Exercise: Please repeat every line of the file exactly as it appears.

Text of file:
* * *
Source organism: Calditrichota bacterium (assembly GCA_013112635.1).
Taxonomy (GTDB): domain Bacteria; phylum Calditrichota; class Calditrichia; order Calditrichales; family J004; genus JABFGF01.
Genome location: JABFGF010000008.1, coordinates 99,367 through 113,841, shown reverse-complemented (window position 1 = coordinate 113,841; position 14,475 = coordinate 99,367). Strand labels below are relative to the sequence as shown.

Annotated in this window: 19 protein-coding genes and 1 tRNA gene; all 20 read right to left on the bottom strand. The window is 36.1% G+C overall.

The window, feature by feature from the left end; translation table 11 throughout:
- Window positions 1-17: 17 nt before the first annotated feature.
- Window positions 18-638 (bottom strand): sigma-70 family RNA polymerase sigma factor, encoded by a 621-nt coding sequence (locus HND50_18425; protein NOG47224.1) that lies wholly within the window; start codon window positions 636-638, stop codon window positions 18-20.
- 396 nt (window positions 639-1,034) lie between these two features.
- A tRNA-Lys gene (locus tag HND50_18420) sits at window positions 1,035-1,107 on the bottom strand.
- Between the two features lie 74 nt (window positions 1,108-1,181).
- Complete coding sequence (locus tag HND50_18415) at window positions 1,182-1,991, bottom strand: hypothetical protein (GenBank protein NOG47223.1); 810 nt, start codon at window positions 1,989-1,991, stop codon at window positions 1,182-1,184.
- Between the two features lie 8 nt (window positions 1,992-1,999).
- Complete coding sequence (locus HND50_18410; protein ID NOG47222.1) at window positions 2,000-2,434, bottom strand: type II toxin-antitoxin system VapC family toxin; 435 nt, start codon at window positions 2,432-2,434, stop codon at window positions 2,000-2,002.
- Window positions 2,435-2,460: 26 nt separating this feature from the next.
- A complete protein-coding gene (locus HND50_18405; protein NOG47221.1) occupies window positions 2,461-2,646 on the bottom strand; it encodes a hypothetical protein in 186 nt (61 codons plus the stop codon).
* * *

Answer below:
Source organism: Calditrichota bacterium (assembly GCA_013112635.1).
Taxonomy (GTDB): domain Bacteria; phylum Calditrichota; class Calditrichia; order Calditrichales; family J004; genus JABFGF01.
Genome location: JABFGF010000008.1, coordinates 99,367 through 113,841, shown reverse-complemented (window position 1 = coordinate 113,841; position 14,475 = coordinate 99,367). Strand labels below are relative to the sequence as shown.

Annotated in this window: 19 protein-coding genes and 1 tRNA gene; all 20 read right to left on the bottom strand. The window is 36.1% G+C overall.

The window, feature by feature from the left end; translation table 11 throughout:
- Window positions 1-17: 17 nt before the first annotated feature.
- Window positions 18-638 (bottom strand): sigma-70 family RNA polymerase sigma factor, encoded by a 621-nt coding sequence (locus HND50_18425; protein NOG47224.1) that lies wholly within the window; start codon window positions 636-638, stop codon window positions 18-20.
- 396 nt (window positions 639-1,034) lie between these two features.
- A tRNA-Lys gene (locus tag HND50_18420) sits at window positions 1,035-1,107 on the bottom strand.
- Between the two features lie 74 nt (window positions 1,108-1,181).
- Complete coding sequence (locus tag HND50_18415) at window positions 1,182-1,991, bottom strand: hypothetical protein (GenBank protein NOG47223.1); 810 nt, start codon at window positions 1,989-1,991, stop codon at window positions 1,182-1,184.
- Between the two features lie 8 nt (window positions 1,992-1,999).
- Complete coding sequence (locus HND50_18410; protein ID NOG47222.1) at window positions 2,000-2,434, bottom strand: type II toxin-antitoxin system VapC family toxin; 435 nt, start codon at window positions 2,432-2,434, stop codon at window positions 2,000-2,002.
- Window positions 2,435-2,460: 26 nt separating this feature from the next.
- A complete protein-coding gene (locus HND50_18405; protein NOG47221.1) occupies window positions 2,461-2,646 on the bottom strand; it encodes a hypothetical protein in 186 nt (61 codons plus the stop codon).